But very few of the loves in this year's fest actually go unrequited. From Germany, historically home of frank portrayals of lesbian and gay life, come two buddy pics -- one for girls, one for boys, both arguably charming. Beautiful Women, directed by Sathyan Ramesh, posits five female actors d'un certain âge who meet while trying out for the same part, then decide to chuck it all and take a proto-feminist road trip that climaxes, if that is the word, in an empty seaside hotel where they meet two women singers for a sort of pajama party, with soul-baring. Less Thelma and Louise than an urban German chick flick. No mad slasher breaks into the hotel and murders any of the women, but they do learn a few Queen Bee songs. Sisterhood is powerful, ja!

Summer Storm, on the other hand, is a familiar-looking coming-of-gay-age flick about a group of Bavarian high-school boys who travel to Berlin to compete in a rowing-crew regatta, and to discover things about themselves. No suspense here. It's just a matter of time before the boys, especially blond Tobi (Robert Stadlober), have sex with some of the guys from the Queerschlag team of Berliners. An old-fashioned gay romance all the way, courtesy of director Marco Kreuzpaintner, with most the genre's most beloved conventions -- locker-room rowdiness, thwarted schoolgirls, swimming scene -- and the requisite harmless youth comedy cuteness.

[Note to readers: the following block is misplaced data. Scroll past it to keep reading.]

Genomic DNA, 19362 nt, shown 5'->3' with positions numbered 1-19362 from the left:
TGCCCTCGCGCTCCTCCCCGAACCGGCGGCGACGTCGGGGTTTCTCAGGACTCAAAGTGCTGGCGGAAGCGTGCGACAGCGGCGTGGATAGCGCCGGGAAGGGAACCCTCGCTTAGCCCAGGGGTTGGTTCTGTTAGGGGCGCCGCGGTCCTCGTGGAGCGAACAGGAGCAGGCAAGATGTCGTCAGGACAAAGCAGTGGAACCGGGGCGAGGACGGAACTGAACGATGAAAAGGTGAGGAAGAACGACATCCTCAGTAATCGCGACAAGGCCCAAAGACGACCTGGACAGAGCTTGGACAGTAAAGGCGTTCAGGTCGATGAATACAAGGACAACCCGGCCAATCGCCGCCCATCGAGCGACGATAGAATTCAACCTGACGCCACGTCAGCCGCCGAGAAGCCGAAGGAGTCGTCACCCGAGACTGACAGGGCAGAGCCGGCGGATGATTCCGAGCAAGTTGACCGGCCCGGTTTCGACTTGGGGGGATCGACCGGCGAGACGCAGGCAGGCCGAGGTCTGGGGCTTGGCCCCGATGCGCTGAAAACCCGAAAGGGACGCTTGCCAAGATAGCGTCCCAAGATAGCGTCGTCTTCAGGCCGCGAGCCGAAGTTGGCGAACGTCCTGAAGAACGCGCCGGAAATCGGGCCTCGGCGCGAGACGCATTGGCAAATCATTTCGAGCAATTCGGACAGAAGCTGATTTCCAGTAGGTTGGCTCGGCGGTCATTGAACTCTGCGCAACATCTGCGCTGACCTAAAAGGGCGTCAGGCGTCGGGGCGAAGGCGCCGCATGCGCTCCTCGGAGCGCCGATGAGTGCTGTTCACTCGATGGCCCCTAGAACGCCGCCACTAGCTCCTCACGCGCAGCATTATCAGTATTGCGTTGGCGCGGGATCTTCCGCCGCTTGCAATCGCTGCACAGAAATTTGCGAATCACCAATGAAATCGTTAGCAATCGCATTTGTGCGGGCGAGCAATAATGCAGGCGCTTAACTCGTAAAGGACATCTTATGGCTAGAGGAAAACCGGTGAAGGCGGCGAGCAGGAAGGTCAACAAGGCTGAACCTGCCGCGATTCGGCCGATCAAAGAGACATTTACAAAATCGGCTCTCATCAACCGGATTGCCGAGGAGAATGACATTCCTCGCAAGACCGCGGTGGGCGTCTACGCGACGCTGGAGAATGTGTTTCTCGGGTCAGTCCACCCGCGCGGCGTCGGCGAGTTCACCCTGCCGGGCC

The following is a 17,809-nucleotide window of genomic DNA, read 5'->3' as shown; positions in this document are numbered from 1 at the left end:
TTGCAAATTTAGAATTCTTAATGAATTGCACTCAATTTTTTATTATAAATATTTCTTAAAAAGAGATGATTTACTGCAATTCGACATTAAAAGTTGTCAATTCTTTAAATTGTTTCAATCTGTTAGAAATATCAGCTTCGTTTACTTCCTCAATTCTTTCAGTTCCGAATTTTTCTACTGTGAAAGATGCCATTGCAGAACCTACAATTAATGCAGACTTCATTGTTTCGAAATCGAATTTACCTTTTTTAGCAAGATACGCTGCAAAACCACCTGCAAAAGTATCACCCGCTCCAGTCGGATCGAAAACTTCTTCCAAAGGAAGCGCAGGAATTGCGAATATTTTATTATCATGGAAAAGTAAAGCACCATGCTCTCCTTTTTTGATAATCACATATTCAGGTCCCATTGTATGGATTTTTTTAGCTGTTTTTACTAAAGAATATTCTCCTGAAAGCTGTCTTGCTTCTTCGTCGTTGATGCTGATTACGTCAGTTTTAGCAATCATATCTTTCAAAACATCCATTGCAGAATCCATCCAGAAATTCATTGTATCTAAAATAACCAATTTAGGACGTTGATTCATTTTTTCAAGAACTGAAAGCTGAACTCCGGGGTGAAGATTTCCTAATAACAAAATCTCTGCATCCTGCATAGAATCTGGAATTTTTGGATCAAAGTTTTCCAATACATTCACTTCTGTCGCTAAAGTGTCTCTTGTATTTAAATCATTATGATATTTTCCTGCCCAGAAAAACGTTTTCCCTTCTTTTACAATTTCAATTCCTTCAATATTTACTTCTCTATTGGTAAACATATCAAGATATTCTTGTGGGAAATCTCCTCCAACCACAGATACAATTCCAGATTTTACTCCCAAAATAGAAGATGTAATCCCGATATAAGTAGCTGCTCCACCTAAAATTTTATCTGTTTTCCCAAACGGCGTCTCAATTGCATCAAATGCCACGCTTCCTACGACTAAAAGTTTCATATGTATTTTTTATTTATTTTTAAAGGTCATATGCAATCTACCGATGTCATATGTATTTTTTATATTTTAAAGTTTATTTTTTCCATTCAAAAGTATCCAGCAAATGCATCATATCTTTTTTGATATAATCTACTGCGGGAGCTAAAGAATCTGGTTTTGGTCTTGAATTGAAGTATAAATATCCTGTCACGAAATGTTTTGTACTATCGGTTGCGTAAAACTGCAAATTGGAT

"Harmless" is never the way we would describe Peter Berlin, 1970s-era gay porn star and subject of Jim Tushinski's documentary bio, That Man: Peter Berlin. Berlin made a name for himself in the gay-male demimonde by posing and photographing himself in a series of iconic photos -- heavy on Tom of Finland fetishes, with skin-tight jeans and Dutch-boy hairstyle -- and exactly two films, Nights in Black Leather and That Boy. Berlin's notoriety was a triumph of self-promotion. He met and/or influenced everyone from Andy Warhol to Robert Mapplethorpe to John Waters (who testifies in the film), and migrated from Germany to San Francisco, where he cruised the streets and, amazingly, "did not acquire the virus," although most of his contemporaries did, including his partner. Filmmaker Tushinski catches up to Berlin in SF in 2004, living in an apartment/shrine to himself and still venturing forth, at age sixty, in his bell-bottom jeans. The Rodney Bingenheimer of gay porn? Perhaps, but for all his self-absorption Berlin (who resembles actor Owen Wilson a little too closely for comfort) comes across as a sincere individual. Sincerely what, we may never know.

Three of the fest's films from Asia are worth talking about. Tropical Malady, directed by Thailand's Apichatpong Weerasethakul, is the most intriguing, a seemingly naturalistic gay love story between a soldier and a young provincial working man, which veers off into the jungle and grows delirious, in a fascinating way. It will have a commercial opening soon. Formula 17, a gay male romantic comedy from Taiwan directed by DJ Chen (a female filmmaker from the so-called "Seventh-Grader Generation"), takes an ultra-pop attitude to a routine situation, as a country boy moves to big-city Taipei for his own version of Sex in the City, aka Looking for Mr. Right. If nothing else, this film demonstrates that even in gay movies there's a "gay best friend," in this case that old Asian staple, the comic-relief nerd.